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Managing Waiting in an Exam Room

Editor’s Note:  In the comments to Jimmy Beldon’s previous post, someone raised the possibility of stepping out of the exam room to wait for the doctor or nurse in the hall to be sure they were familiar with how to work with an interpreter. Here is a follow-up commentary by Amy Williamson-Loga posing some questions about that very issue.

by Amy Williamson-Loga

I have a question I’d like to pose to all of you. During a medical appointment, the nurse generally starts in the examination room taking vitals, like pulse, temperature, and weight, and then asking preliminary information about what is wrong with the patient, This all happens before seeing the doctor. Generally, the nurse, after getting the information, then leaves the room, leaving the patient to wait for the doctor.

My question is how do you handle this waiting time. Do you stay and talk with the patient? Do you leave and wait outside for the doctor to come? And with these two choices, how do you interact with the patient? Do you ask them if they’d like you to stay or leave? Or do you just leave? Or just stay and engage them in conversation?

For me, it really depends on the individual and what my relationship with them is, but I’m really wondering how you handle this part of a medical appointment.

Translation by Doug Bowen-Bailey

Managing the Waiting Room

by Trudy Suggs

Translation by Doug Bowen-Bailey

For me, one of the things I detest about medical appointments is dealing with the waiting room. Obviously, there is the challenge of trying to know when I am called. But in regards to interpreters, there is a list of challenges. I’ll share a story about an experience I had.

I went to the doctor for something minor like a cold, I don’t quite remember what. I didn’t know who my interpreter would be, so when I arrived, I scanned the waiting room looking for someone who fit my picture of an interpreter dressed in black or dressed professionally. I didn’t see anyone who looked like an interpreter. Actually, there were very few people that day. Sitting across from me was a woman, a bit older, who wore a hoodie with a shirt underneath and jeans.

I didn’t really give her a second thought, and after waiting a bit, I took out my pager. The woman asked if I was Deaf. I replied that I was and she said she was my interpreter. I was a bit taken aback by her casual clothes, but I talked with her some and her signing skills were okay; they were at least acceptable for this particular appointment. So I politely chatted with her. Our conversation dragged on because she wouldn’t stop talking. I felt the need to be polite, though I really wanted to go back to my pager. This went on for almost 15 minutes until the nurse finally called me.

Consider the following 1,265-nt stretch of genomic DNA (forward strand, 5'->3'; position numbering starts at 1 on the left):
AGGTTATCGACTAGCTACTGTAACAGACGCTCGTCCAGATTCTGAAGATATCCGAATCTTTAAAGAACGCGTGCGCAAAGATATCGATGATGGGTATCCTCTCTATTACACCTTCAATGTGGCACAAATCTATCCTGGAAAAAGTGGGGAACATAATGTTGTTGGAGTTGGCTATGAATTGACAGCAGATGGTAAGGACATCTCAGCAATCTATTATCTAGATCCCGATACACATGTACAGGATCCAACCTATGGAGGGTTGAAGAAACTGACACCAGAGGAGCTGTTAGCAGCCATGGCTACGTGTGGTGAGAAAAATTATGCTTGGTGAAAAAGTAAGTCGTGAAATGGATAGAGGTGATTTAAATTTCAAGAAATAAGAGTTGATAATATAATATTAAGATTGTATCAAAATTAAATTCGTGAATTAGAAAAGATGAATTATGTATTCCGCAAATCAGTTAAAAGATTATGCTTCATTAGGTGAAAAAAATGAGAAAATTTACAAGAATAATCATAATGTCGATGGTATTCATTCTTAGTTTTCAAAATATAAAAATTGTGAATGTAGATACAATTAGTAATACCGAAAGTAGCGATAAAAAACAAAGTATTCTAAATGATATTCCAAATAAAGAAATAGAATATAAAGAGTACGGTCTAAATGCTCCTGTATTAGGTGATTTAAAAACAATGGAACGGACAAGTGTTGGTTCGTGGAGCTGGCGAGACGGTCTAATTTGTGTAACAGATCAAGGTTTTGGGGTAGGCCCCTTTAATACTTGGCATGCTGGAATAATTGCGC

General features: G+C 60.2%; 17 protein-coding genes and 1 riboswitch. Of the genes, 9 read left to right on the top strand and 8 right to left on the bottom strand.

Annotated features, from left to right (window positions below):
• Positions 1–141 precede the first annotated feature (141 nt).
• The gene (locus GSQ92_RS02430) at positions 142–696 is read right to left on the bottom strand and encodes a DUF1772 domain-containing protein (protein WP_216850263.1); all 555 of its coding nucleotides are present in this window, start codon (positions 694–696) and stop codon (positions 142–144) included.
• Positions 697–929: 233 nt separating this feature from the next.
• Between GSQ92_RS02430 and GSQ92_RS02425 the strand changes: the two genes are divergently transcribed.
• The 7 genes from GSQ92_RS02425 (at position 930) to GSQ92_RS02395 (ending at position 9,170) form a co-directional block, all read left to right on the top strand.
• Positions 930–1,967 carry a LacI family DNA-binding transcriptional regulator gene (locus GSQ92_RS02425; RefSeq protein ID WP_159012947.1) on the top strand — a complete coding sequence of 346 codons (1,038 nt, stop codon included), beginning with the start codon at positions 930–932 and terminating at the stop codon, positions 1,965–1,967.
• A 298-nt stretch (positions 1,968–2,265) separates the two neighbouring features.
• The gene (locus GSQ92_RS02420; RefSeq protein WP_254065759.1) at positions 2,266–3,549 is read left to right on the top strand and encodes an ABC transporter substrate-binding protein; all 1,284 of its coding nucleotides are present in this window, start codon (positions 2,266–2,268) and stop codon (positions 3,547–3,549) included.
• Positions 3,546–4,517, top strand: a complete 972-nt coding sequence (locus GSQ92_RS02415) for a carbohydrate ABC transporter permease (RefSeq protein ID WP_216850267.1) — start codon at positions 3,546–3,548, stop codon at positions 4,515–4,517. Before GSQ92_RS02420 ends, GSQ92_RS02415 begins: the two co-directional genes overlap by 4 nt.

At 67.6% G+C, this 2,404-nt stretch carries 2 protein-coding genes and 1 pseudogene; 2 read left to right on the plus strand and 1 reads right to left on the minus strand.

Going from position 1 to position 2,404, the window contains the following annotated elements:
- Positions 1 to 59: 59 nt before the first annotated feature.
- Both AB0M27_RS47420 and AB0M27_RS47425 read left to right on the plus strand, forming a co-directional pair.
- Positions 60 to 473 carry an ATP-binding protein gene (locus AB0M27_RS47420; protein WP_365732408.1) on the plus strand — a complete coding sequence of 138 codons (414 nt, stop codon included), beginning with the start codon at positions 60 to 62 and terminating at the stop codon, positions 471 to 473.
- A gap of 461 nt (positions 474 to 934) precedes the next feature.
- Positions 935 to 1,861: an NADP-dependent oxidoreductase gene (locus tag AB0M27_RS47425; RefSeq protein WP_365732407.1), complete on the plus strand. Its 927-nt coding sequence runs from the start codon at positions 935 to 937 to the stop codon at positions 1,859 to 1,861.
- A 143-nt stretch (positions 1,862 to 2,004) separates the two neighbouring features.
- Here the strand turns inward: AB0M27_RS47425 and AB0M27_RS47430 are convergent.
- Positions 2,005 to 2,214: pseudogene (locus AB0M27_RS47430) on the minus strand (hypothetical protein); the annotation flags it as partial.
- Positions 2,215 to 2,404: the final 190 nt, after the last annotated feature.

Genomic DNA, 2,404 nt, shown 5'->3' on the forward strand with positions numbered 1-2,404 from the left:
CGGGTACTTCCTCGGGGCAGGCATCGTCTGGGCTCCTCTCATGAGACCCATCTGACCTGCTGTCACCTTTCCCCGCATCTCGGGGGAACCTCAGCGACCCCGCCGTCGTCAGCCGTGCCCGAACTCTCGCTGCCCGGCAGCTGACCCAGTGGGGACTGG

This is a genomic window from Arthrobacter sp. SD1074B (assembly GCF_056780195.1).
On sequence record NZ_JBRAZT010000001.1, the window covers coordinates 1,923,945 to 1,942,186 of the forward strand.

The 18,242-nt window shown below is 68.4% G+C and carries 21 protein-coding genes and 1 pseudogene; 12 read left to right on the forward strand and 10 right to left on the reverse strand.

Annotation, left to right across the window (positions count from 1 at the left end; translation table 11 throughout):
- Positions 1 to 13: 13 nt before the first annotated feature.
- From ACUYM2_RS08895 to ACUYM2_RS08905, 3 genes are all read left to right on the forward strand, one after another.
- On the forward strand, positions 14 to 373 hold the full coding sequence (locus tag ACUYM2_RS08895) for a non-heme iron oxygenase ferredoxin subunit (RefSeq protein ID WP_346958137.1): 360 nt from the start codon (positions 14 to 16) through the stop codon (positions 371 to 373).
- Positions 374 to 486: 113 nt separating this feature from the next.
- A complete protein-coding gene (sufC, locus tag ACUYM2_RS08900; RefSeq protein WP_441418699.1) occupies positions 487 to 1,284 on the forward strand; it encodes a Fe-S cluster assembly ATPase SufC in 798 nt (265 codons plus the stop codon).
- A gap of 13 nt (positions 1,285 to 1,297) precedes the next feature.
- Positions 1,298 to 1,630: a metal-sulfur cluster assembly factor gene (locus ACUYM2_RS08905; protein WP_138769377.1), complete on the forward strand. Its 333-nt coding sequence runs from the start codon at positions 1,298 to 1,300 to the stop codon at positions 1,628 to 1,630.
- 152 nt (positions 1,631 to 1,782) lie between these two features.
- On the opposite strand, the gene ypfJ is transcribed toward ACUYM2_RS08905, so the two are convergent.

That experience made me think about what I look for or what some of the things interpreters should do. One thing I know that interpreter education programs stress is the need for an interpreter to meet with the consumer prior to the appointment to assess the consumer’s language usage. But programs don’t often convey the flip side that consumers also need the opportunity to assess the interpreter so that we can figure out if the interpreter is a good fit for us. Sometimes, an interpreter’s skills may be good but she or he may not be a good fit for me. Or maybe the interpreter is a good friend of mine – the town I live has many deaf people, so many of the interpreters are friends with us; it’s almost like an extended family. So if I went to an appointment of a personal nature, like an OB-GYN visit, I would prefer not to have an interpreter who is a good friend interpret for me. So it depends on the situation.

For me – this is my preference, and other Deaf people may have different preferences for themselves – but I prefer that, when an interpreter comes to an appointment, she or he wear a name badge identifying her or him as an interpreter, along with the name. This really is a top priority. After the interpreter notifies the staff of her or his presence, if it is not too public a setting, I’d like the interpreter to introduce himself or herself to me. This will allow both of us to assess each other’s language usage. Then the interpreter could go somewhere else, like into the back area of the doctor’s office and leave me to read, use my pager, or do whatever I want to at that point. Sometimes, I just need that time to myself. It doesn’t matter if the interpreter is a friend or not; for me, it is good to maintain clear boundaries between work and friendship. Then when the nurse calls me, it’d be good for the interpreter to come out with the nurse so I don’t have to struggle with trying to figure out when my name is called.

All of these steps really depend on the situation. Sometimes I haven’t seen the interpreter in a while and want to chat, and sometimes I’d just like to be left alone. The bottom line comes down to a few steps: interpreters need to dress appropriately, wear a name badge, and understand that even if the interpreter and I are friends, certain medical situations can be awkward for me, and for the interpreter too, because medical appointments are so frequently personal.

The three things I mentioned are various factors for medical situations and the waiting room that interpreters should consider.